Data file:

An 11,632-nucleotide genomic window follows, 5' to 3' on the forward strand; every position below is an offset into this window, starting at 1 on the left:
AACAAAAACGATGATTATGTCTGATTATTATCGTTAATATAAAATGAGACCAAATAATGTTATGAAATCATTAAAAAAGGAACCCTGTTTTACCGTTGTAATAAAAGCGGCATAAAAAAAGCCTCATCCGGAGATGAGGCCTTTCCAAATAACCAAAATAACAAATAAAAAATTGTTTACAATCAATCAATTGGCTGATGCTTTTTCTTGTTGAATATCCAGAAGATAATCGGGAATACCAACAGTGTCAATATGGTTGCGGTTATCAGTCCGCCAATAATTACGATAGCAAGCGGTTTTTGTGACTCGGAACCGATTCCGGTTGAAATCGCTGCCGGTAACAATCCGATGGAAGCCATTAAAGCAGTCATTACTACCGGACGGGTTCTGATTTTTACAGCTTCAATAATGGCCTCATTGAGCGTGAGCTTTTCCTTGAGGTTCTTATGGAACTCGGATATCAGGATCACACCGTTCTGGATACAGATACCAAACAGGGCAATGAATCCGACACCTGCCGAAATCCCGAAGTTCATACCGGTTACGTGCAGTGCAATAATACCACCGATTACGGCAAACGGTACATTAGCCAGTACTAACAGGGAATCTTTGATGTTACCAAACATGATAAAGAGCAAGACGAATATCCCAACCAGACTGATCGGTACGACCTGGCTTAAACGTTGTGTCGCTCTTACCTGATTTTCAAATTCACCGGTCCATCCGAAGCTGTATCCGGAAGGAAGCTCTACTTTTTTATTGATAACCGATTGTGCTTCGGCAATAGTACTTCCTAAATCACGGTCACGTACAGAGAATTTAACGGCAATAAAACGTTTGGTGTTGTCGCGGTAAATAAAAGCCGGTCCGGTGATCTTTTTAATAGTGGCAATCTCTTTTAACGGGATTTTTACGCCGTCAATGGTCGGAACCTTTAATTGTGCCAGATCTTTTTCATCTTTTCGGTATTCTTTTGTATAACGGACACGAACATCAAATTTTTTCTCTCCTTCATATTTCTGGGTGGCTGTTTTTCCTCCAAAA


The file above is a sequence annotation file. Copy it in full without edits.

An 11,632-nucleotide genomic window follows, 5' to 3' on the forward strand; every position below is an offset into this window, starting at 1 on the left:
AACAAAAACGATGATTATGTCTGATTATTATCGTTAATATAAAATGAGACCAAATAATGTTATGAAATCATTAAAAAAGGAACCCTGTTTTACCGTTGTAATAAAAGCGGCATAAAAAAAGCCTCATCCGGAGATGAGGCCTTTCCAAATAACCAAAATAACAAATAAAAAATTGTTTACAATCAATCAATTGGCTGATGCTTTTTCTTGTTGAATATCCAGAAGATAATCGGGAATACCAACAGTGTCAATATGGTTGCGGTTATCAGTCCGCCAATAATTACGATAGCAAGCGGTTTTTGTGACTCGGAACCGATTCCGGTTGAAATCGCTGCCGGTAACAATCCGATGGAAGCCATTAAAGCAGTCATTACTACCGGACGGGTTCTGATTTTTACAGCTTCAATAATGGCCTCATTGAGCGTGAGCTTTTCCTTGAGGTTCTTATGGAACTCGGATATCAGGATCACACCGTTCTGGATACAGATACCAAACAGGGCAATGAATCCGACACCTGCCGAAATCCCGAAGTTCATACCGGTTACGTGCAGTGCAATAATACCACCGATTACGGCAAACGGTACATTAGCCAGTACTAACAGGGAATCTTTGATGTTACCAAACATGATAAAGAGCAAGACGAATATCCCAACCAGACTGATCGGTACGACCTGGCTTAAACGTTGTGTCGCTCTTACCTGATTTTCAAATTCACCGGTCCATCCGAAGCTGTATCCGGAAGGAAGCTCTACTTTTTTATTGATAACCGATTGTGCTTCGGCAATAGTACTTCCTAAATCACGGTCACGTACAGAGAATTTAACGGCAATAAAACGTTTGGTGTTGTCGCGGTAAATAAAAGCCGGTCCGGTGATCTTTTTAATAGTGGCAATCTCTTTTAACGGGATTTTTACGCCGTCAATGGTCGGAACCTTTAATTGTGCCAGATCTTTTTCATCTTTTCGGTATTCTTTTGTATAACGGACACGAACATCAAATTTTTTCTCTCCTTCATATTTCTGGGTGGCTGTTTTTCCTCCAAAA